Hmmm... I seem to have digressed somewhat, where was I? Oh yes, Jamie Oliver of course. That somewhat dishevelled, seemingly whimsical bag of lispiness who burst onto our screens by “chucking” a load of “clobber” into a pan, chatted to some posh sounding women off screen, dipped his fingers in the sauce and then served up something that apparently tasted “pukka”! This certainly wasn't the dulcet tones of Delia coming from my TV that's for sure, and that was part of the appeal to me. Jamie seemed to be just a few years older than I was and so I felt I could relate to him more than I could with any other TV chef. More so it was his cooking style rather than his use of the English language that I found to my liking. No longer were we shackled to a recipe in order to cook our dinner, now we shall put as much or as little of what we like into our food. You like it spicy? Bang some more chilli in. Not a fan of rosemary? You can use Thyme instead. Don't like fish? Will go well with chicken too! For the first time it felt like we were in control of our own dinner and there was hardly a measuring spoon or set of scales to be seen anywhere, it was amazing! It seemed like we were given permission to tinker and take ownership of our kitchens, and I, like so many others never looked back!

Tune in tomorrow for Part 2. when I will discuss the effect of Gordon Ramsay and anything else that meanders into my head....   Part 2 click here!



  1. Can't say I agree with you about Jamie, I simply find him irritating but maybe that's age related! It's a pity Ramsay swears so much. I don't mind it, but it does tend to put people off and cover up one of his best attributes - his management skills which are outstanding. My personal favourite among the TV chefs is Rick Stein, partly because through watching him, I have been introduced to and tried so many wonderful fish.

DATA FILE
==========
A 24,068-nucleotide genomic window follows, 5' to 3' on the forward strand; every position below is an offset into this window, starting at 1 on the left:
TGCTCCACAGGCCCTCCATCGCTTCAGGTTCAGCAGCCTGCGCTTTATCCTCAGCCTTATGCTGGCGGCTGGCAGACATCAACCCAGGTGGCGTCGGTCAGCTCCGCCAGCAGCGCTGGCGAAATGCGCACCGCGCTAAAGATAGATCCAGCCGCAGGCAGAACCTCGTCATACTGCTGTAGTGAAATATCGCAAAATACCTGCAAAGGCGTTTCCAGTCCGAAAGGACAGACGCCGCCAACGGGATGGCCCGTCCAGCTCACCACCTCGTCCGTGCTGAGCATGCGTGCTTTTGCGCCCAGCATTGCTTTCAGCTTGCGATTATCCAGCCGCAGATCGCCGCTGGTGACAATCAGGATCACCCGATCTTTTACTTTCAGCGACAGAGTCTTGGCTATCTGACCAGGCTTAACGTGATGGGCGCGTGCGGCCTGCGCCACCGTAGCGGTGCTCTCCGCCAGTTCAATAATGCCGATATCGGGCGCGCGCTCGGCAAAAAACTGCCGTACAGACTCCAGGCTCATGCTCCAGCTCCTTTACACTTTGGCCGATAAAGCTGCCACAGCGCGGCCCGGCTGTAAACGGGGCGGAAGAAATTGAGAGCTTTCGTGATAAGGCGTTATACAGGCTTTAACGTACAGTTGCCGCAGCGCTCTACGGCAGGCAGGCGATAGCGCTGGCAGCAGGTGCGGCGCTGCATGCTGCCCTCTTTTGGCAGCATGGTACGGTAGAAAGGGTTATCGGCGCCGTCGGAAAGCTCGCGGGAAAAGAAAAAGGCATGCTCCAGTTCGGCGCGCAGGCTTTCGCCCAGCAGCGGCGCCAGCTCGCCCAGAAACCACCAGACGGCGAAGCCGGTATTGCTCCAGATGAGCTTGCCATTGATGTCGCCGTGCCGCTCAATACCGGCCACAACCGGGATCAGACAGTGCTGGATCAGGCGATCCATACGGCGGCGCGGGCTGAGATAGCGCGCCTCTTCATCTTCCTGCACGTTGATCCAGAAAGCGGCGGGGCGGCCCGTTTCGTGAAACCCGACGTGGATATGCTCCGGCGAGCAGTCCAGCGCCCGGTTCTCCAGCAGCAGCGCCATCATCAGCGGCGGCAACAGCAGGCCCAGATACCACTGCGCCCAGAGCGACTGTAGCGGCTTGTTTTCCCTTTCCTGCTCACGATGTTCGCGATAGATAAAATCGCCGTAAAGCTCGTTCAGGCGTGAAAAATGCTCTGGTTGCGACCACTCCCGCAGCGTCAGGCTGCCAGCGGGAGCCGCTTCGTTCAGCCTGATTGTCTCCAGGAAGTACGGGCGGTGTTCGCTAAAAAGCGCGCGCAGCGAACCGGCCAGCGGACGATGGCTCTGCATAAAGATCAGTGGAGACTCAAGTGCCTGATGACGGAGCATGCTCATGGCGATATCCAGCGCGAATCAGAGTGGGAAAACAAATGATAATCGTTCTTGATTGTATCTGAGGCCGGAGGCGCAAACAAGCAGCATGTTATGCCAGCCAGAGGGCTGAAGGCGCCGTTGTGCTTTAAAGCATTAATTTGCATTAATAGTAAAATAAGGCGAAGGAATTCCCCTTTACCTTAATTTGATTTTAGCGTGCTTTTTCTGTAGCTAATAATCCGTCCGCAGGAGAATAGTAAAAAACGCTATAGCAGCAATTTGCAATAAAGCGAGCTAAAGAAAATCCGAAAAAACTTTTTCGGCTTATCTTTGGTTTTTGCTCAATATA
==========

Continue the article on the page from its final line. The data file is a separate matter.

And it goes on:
Congratulations again on this second part of your blog. Like the first it is well and intelligently written and a pleasure to read. I feel I know you through your writing, which is a talent in itself.

  2. Cheers for the positive comments Brightlight. I know what you mean about Jamie, he has started to irritate a little but for me its probably due to over familiarity than anything else. As for Gordon... I suggest you avoid my next post.. or at least don't click the link!

    Rick Stein is great, never seen a chef so dedicated to the fruits of the sea. Full of passion for the freshest produce and constantly encourages us to get buying some of the lesser known fish so they don't get sent to France and Spain where they are revered.

  3. Very true words about Jamie, Dylan. I don't think he gets enough credit for inspiring this generations' young chefs (or for increasing them!).


I look forward to reading your comments whether they are good, bad or indifferent!